Objection 1: It would seem that the marriage act cannot be altogether excused from sin by the aforesaid goods. For whoever allows himself to lose a greater good for the sake of a lesser good sins because he allows it inordinately. Now the good of reason which is prejudiced in the marriage act is greater than these three marriage goods. Therefore the aforesaid goods do not suffice to excuse marriage intercourse.
Objection 2: Further, if a moral good be added to a moral evil the sum total is evil and not good, since one evil circumstance makes an action evil, whereas one good circumstance does not make it good. Now the marriage act is evil in itself, else it would need no excuse. Therefore the addition of the marriage goods cannot make the act good.
Objection 3: Further, wherever there is immoderate passion there is moral vice. Now the marriage goods cannot prevent the pleasure in that act from being immoderate. Therefore they cannot excuse it from being a sin.
Objection 4: Further, according to Damascene (De Fide Orth. ii, 15), shame is only caused by a disgraceful deed. Now the marriage goods do not deprive that deed of its shame. Therefore they cannot excuse it from sin.
On the contrary, The marriage act differs not from fornication except by the marriage goods. If therefore these were not sufficient to excuse it marriage would be always unlawful; and this is contrary to what was stated above (Q, A).
Further, the marriage goods are related to its act as its due circumstances, as stated above (A, ad 4). Now the like circumstances are sufficient to prevent an action from being evil. Therefore these goods can excuse marriage so that it is nowise a sin.
I answer that, An act is said to be excused in two ways. First, on the part of the agent, so that although it be evil it is not imputed as sin to the agent, or at least not as so grave a sin. thus ignorance is said to excuse a sin wholly or partly. Secondly, an act is said to be excused on its part, so that, namely, it is not evil; and it is thus that the aforesaid goods are said to excuse the marriage act. Now it is from the same cause that an act is not morally evil, and that it is good, since there is no such thing as an indifferent act, as was stated in the Second Book (Sent. ii, D, 40; FS, Q, A). Now a human act is said to be good in two ways. In one way by goodness of virtue, and thus an act derives its goodness from those things which place it in the mean. This is what |faith| and |offspring| do in the marriage act, as stated above (A). In another way, by goodness of the |sacrament,| in which way an act is said to be not only good, but also holy, and the marriage act derives this goodness from the indissolubility of the union, in respect of which it signifies the union of Christ with the Church. Thus it is clear that the aforesaid goods sufficiently excuse the marriage act.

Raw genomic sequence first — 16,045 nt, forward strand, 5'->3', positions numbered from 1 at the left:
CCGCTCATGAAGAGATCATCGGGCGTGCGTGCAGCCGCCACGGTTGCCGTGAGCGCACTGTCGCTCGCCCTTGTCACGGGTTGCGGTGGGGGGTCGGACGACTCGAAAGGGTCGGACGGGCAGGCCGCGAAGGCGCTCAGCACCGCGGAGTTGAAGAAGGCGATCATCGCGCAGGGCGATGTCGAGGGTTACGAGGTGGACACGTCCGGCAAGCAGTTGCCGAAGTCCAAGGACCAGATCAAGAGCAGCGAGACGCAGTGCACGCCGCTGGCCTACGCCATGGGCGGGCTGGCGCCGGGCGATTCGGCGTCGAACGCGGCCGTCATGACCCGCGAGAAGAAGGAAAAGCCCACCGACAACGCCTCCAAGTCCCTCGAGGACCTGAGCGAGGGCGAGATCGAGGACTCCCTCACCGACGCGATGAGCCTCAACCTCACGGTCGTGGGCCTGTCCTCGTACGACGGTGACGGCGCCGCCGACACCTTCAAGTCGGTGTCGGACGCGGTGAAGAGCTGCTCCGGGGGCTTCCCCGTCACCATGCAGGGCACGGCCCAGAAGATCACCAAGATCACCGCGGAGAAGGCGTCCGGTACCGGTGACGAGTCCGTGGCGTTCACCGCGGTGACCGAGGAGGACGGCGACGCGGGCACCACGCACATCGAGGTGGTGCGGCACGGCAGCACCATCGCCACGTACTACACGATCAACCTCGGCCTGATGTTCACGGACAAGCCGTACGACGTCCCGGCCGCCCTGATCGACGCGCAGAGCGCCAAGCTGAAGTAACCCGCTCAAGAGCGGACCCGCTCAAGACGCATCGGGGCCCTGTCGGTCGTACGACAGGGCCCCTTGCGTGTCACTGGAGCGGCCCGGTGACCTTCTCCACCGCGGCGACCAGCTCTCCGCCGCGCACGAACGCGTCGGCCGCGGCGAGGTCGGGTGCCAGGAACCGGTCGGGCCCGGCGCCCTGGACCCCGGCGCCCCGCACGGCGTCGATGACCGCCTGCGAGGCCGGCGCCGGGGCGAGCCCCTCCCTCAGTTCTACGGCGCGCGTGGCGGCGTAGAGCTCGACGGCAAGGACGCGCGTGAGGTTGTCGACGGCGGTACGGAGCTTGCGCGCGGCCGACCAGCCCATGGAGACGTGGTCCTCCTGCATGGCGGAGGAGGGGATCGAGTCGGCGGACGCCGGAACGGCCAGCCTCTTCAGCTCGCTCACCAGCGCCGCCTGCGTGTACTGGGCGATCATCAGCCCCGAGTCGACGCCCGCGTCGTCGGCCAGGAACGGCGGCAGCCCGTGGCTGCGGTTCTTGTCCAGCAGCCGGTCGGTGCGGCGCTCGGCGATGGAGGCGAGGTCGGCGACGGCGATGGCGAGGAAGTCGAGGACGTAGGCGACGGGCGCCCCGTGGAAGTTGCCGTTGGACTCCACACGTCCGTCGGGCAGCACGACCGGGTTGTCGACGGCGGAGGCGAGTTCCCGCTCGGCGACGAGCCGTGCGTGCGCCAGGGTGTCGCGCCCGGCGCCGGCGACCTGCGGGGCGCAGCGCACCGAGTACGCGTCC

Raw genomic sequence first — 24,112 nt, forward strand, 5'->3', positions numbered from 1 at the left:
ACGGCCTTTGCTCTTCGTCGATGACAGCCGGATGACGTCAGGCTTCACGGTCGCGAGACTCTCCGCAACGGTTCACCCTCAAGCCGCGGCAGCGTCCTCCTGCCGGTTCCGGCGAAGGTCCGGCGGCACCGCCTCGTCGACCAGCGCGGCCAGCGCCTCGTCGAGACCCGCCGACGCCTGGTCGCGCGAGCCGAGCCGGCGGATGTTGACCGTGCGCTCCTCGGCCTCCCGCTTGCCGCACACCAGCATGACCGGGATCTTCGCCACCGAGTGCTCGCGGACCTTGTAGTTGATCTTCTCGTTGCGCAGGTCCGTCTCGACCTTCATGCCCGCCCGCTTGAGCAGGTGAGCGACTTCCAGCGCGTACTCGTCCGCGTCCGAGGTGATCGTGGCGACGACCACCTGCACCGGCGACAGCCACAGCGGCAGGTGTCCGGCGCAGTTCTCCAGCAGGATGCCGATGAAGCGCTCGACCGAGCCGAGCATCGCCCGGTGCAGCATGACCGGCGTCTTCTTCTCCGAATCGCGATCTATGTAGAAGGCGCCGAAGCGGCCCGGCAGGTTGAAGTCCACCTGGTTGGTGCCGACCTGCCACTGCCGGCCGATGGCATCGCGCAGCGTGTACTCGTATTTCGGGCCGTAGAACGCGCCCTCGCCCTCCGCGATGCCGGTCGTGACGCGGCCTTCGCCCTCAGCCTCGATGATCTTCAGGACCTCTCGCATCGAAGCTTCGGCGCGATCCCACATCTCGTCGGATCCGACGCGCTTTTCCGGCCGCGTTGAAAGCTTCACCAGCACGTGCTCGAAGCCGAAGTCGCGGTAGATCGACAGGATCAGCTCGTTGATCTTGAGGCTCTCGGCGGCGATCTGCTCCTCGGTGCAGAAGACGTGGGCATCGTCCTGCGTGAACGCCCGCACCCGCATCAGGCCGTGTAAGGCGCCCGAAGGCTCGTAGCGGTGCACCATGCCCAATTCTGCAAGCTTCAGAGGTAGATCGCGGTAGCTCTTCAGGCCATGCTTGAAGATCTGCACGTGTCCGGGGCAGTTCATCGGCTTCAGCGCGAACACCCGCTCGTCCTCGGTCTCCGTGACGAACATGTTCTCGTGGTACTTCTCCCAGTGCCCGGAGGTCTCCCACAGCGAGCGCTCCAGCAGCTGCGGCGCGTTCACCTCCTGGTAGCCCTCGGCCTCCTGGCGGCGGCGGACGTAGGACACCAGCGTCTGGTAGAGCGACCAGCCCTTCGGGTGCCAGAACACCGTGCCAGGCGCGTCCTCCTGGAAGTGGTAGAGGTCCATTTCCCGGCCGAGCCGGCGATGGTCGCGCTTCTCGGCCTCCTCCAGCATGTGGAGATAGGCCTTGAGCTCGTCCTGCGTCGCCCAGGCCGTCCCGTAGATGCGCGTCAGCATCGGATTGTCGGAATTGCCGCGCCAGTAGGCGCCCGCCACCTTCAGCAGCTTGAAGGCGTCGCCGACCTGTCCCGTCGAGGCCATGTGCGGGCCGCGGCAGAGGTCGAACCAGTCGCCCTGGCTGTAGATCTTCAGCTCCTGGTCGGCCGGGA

Reply to Objection 1: By the marriage act man does not incur harm to his reason as to habit, but only as to act. Nor is it unfitting that a certain act which is generically better be sometimes interrupted for some less good act; for it is possible to do this without sin, as in the case of one who ceases from the act of contemplation in order meanwhile to devote himself to action.
Reply to Objection 2: This argument would avail if the evil that is inseparable from carnal intercourse were an evil of sin. But in this case it is an evil not of sin but of punishment alone, consisting in the rebellion of concupiscence against reason; and consequently the conclusion does not follow.
Reply to Objection 3: The excess of passion that amounts to a sin does not refer to the passion's quantitative intensity, but to its proportion to reason; wherefore it is only when a passion goes beyond the bounds of reason that it is reckoned to be immoderate. Now the pleasure attaching to the marriage act, while it is most intense in point of quantity, does not go beyond the bounds previously appointed by reason before the commencement of the act, although reason is unable to regulate them during the pleasure itself.
Reply to Objection 4: The turpitude that always accompanies the marriage act and always causes shame is the turpitude of punishment, not of sin, for man is naturally ashamed of any defect.